Service design isn’t everything.
It’s just the glue that holds business together.
A colleague once said, that problems occur in the space between projects. His reference was about how unclear handovers result in miscommunication and, therefore, some kind of mistake sooner or later.
This is actually also what happens to customers during their journey from need to satisfaction. Each single touchpoint may, in fact, be totally OK in an isolated situation. But moving from one touchpoint to the next, something is lost in translation and customer disappointment sets in.
A very mundane example is the internet service of an, here not to be named, Swedish bank. By default the bank sends statements via snail-mail to the account holder according to some obscure rule. In the internet bank it is possible to unsubscribe from this service. However, when you click this link, the tab it opens is not a pre-filled form that you just have to confirm, but an unfilled form where you, as a customer have to fill in the account number and assorted specific information.
The obvious question, from the customer’s perspective, is that “if I click this link from within my logged-in internet bank account, I presume that my data is accessible to the bank and I don’t have to fill it in.” From the bank’s perspective, this is a minor function. From the customer’s perspective, it is a major irritant. In the real world, this would be akin to going to one service window and speaking to a service person, who refers your task to another service window. As you go to the second window, the service person moves there himself and asks you how they can help you, as if they don’t remember that he himself sent you there!
Google made a nice film, a few years ago, that in a humorous way illustrates similar frustrations.
The handover between different touchpoints is the space where problems are created, as the expectations of customers and service provider differ on what the function of the touchpoint actually serves in the delivery of the service.
Fast-food restaurants have introduced ordering and payment terminals, which replace the human tellers. The customer is offered a ticket with a queue number and then all the waiting customers are served in turn. This makes sense, if all the orders in the queue system are of equal complexity and urgency.
However, people come in with different expectations and needs. Some come to eat, some come to grab food on the go. The first group chooses from the menu what they feel like, the second group will have decided on popular standard fare, because it is faster. Like two cheeseburgers. But in the situation where there are no people cashiers anymore, and all orders are set in the queue, a two cheeseburger order is processed in turn, with all the other more complex orders, defeating the whole purpose of going to a “fast-food” joint.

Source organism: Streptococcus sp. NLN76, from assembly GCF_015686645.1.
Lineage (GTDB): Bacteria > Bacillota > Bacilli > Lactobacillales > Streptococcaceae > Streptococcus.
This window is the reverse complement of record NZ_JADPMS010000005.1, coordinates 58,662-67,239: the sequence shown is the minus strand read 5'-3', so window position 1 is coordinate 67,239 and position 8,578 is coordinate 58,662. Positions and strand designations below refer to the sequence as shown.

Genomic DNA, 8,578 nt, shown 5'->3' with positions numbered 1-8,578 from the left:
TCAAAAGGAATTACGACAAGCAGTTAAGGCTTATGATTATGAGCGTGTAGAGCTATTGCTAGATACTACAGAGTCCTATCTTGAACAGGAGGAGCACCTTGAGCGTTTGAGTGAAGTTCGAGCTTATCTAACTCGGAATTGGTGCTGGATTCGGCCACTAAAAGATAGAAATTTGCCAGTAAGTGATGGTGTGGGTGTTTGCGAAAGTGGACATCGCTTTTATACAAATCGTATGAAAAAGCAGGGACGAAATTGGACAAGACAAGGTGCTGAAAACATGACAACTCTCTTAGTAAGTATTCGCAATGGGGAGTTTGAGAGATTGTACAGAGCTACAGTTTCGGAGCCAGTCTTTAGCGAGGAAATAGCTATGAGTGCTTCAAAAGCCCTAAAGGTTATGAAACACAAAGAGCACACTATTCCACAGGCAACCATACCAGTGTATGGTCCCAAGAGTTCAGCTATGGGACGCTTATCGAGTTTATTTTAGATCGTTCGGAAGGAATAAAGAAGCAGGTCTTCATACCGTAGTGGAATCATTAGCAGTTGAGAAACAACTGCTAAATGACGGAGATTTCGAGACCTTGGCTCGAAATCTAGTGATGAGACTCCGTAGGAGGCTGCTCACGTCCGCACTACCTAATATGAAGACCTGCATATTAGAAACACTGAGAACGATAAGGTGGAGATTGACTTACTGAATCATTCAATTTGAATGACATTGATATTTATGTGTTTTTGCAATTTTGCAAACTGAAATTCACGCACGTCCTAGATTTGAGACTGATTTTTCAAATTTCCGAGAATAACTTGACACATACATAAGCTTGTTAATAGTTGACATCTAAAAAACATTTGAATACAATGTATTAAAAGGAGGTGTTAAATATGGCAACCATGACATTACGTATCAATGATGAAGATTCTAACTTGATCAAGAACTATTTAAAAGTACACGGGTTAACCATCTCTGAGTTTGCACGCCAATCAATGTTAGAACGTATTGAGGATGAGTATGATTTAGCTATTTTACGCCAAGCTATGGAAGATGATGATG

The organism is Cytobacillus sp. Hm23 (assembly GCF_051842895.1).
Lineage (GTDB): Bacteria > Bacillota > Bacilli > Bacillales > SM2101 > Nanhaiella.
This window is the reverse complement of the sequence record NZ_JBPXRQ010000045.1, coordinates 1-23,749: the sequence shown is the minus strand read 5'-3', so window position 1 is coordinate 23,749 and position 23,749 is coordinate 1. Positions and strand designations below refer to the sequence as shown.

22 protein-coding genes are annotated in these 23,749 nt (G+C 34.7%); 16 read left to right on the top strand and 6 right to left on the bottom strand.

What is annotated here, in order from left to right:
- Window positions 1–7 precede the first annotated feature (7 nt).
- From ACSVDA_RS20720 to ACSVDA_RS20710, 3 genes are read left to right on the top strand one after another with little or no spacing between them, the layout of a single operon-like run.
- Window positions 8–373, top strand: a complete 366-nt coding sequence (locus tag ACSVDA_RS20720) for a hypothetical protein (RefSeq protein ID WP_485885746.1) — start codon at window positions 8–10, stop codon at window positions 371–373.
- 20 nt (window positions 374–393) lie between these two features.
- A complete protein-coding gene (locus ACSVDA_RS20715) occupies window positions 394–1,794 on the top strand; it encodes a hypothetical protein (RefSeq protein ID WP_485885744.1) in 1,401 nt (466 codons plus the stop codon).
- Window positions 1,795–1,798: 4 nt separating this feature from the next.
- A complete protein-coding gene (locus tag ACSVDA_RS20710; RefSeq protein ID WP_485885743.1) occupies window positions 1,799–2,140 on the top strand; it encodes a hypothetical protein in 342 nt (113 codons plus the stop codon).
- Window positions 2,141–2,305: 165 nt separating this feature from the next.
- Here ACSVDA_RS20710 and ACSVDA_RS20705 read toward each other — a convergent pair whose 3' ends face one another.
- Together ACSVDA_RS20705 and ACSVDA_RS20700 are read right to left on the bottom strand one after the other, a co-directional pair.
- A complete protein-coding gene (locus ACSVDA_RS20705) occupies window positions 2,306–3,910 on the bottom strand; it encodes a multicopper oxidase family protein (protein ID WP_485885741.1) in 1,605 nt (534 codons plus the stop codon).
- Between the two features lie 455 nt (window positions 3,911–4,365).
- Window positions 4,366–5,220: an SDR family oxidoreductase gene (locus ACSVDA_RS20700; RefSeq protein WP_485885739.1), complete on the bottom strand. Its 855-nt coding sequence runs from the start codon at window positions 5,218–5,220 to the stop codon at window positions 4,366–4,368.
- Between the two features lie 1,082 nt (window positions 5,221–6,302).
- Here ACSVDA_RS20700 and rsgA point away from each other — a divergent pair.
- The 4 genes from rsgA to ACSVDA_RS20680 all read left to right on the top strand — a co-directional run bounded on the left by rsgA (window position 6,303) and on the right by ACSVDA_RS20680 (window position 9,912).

Some of the glue is missing.
Similarly, an invoice issued by an insurance company includes the name of the agent, but only a telephone number and not email. Calling the number (which must be done during business hours), however, places the caller in a telephone queue, where suddenly the customer is made to wait on the service provider. Providing an email address for the agent would allow the conversation to take place at the convenience of the customer, not the company. Again, a small thing perhaps, but irritating nonetheless.
Improving the customer experience in the above examples isn’t difficult. However, it does require empathy. Being able to put yourself in the customer’s situation and “feel” what they feel. This will help you “glue” the touchpoints together in a way, that there isn’t a gap left between intention and result.
“The road to hell is paved with good intentions.” -Bernard of Clairvaux
Similarly, without involving customers in the design of services that are intended to improve their experience, it is very possible that instead of glueing the touchpoints together seamlessly you instead dissolve the glue that held them together before.
Applying service design methods to understand the whole customer journey, from need to satisfaction, will help you to glue the pieces together in a way that makes sense for both the customer and the service provider. Sometimes by making such minor changes, that you will be face-palming yourself that, why, wasn’t it done before?!